…the majority of the benchmarks set for 2010 will not be reached in time, while in the case of the vital benchmark on literacy performance is in fact deteriorating. Attaining these benchmarks will require more effective national initiatives. (p. 4)

In England it has become evident that the limits of Labour’s strategy of top-down mandated reform in the school system were reached some years ago. Improvement in pupil performance as a result of the ‘standards agenda’ has plateaued (and in any case was over-estimated), while the equality gap remains as wide as ever. Employers’ representatives draw an overall negative balance-sheet of thirteen years of the Labour government’s education policy, particularly in terms of the level of education of those destined for middle- and lower-level jobs. Richard Lambert, director-general of the Confederation of British Industry, recently complained that the education system is failing pupils from poorer homes and producing exam results which “we ought to be ashamed of”. He said that money is being wasted in English schools, which have among the most generous government funding in the world but exam results that are beginning to trail behind competitor countries. Employers were struggling to recruit people with the right skills, even in the recession, but business leaders also have concerns about social ills such as illiteracy (Guardian 31 December 2009).

The Economist (5 December 2009, p. 38), also speaking on behalf of capital, made a similar analysis of Labour’s education policies, headed ‘An unacceptable term’s work’. ‘Some marks for effort but academic attainment is shockingly poor’. It noted that Britain educates a smaller proportion of its 15 to 19-year-olds than it did in 1995, unlike the rest of the 30 OECD countries except France, which still has 86% in education, compared to 71% in Britain. The Economist also noted that in the SATs tests at the end of primary school ‘the number of schools where all pupils achieved the minimum standard expected has slumped by a fifth. For the first time since the tests began in 1995, the number of pupils leaving primary school with an acceptable grasp of English fell.’ Further evidence in support of the employers’ concerns is provided by a new government-funded report by researchers at Sheffield university (The levels of attainment in literacy and numeracy of 13- to 19-year-olds in England, 1948-2009), which claims that 20% of 16 to 19-year-olds lack basic skills (Times Educational Supplement 7 May 2010).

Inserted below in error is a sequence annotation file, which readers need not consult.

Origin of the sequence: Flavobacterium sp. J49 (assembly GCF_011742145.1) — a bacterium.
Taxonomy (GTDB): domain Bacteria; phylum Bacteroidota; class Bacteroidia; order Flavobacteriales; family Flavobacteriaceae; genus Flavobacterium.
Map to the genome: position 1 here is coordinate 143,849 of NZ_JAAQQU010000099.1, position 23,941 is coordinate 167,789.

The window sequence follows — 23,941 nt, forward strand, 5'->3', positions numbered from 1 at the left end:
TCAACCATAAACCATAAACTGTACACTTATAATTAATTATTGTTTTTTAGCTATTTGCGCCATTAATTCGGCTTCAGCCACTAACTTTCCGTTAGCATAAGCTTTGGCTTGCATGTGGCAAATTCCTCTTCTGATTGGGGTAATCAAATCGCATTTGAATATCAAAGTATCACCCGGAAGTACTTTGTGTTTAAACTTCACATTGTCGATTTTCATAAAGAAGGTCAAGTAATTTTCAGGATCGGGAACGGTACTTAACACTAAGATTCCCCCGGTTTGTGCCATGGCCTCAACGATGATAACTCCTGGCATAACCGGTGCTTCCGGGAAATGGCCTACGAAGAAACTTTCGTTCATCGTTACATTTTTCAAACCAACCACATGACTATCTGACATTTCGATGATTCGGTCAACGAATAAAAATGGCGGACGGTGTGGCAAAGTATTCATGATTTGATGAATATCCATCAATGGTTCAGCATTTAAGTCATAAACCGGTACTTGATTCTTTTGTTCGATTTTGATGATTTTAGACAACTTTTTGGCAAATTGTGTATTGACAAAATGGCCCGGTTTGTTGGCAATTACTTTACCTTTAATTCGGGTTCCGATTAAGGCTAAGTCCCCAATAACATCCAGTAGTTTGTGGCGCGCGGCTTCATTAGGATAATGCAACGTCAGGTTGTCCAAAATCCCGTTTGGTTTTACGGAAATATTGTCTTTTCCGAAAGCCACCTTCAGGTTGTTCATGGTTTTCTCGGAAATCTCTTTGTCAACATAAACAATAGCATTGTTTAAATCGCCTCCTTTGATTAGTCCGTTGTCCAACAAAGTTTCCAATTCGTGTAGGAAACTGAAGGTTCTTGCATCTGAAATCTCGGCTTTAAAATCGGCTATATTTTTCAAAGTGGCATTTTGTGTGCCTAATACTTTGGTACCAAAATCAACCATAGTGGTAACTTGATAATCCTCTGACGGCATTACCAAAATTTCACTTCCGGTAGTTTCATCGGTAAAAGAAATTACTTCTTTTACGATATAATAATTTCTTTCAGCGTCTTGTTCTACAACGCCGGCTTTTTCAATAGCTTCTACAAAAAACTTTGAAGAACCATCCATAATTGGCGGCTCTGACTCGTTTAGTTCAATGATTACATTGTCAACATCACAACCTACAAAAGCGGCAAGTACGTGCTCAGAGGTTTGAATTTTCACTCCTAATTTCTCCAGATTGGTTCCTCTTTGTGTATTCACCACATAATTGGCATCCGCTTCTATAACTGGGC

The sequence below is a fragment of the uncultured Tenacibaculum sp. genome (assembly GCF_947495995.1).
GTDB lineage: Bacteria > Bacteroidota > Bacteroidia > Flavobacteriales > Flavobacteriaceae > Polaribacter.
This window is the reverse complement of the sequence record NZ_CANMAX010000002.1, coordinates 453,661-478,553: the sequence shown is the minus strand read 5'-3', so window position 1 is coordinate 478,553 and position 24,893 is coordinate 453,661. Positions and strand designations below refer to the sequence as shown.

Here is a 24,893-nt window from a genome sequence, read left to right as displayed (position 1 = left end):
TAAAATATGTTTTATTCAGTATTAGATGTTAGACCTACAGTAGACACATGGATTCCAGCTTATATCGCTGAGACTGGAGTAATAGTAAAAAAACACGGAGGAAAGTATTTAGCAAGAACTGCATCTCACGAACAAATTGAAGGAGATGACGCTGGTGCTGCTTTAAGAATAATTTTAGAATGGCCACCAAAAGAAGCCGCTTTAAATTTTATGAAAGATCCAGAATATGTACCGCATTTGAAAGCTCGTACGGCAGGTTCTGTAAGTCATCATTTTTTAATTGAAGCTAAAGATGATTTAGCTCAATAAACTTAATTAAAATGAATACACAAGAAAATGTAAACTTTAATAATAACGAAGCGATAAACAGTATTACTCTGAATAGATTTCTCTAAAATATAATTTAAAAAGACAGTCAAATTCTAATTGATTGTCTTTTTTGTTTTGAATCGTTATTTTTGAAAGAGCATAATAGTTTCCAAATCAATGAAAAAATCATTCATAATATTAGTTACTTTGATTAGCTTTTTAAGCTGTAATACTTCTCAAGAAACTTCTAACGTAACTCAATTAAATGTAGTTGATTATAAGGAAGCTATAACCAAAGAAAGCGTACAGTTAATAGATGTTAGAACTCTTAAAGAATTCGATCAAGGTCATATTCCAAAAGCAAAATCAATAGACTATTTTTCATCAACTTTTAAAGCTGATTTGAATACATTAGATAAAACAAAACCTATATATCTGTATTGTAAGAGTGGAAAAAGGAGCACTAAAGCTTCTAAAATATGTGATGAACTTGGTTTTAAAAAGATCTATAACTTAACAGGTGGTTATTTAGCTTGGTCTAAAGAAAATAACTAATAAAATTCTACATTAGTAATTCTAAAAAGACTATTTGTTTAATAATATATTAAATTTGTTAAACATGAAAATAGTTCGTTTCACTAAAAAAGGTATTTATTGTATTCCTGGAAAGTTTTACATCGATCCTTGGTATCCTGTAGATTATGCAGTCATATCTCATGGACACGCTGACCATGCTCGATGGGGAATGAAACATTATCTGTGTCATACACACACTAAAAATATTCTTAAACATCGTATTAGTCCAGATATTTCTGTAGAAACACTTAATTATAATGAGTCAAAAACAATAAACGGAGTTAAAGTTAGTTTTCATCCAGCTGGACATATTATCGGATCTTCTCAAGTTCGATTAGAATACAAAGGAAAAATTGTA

The CBI’s education and skills survey 2010, Ready to grow: business priorities for education and skills, sets the agenda for Labour’s successor:

Over two thirds of employers (70%) want to see the new government making the employability skills of young people its top education priority, while 63% want to see a focus on improving basic standards of literacy and numeracy in schools and colleges. (CBI 2010, p. 10)

The focus here is on basic skills and interpersonal skills for employment in the middle and lower level jobs which, in spite of the rhetoric of the knowledge economy, are actually predicted to increase:

Without significant changes in policy, there will be a relatively similar number of low paying jobs in 2020 as in 2004. This trend will be driven by an expansion of employment in sectors and occupations where the incidence of low pay is currently high – such as retail and catering, and lower level service sector occupations. (Lawton 2009, p. 5).

This prediction needs to be qualified: as Allen and Ainley (2010) show in their book Lost Generation?, there is a shortage of jobs for young people. Unemployment among 16-24 year olds is edging towards 1 million and is likely to remain high as a consequence of the financial crash. While employers complain about the school supply-side, the demand-side is based on the expansion of an industrial reserve army of youth.

The Con-Dem government offers a radical solution to meeting the needs of capital. The focus is particularly on those students destined for the middle and lower levels of the workforce, which has enabled the Con-Dems to construct a discourse which harmonises the social and economic functions of schooling, allowing them to lay claim to the traditional Labour terrain of tackling social inequality in education. As Michael Gove said in his first major speech as secretary of state for education: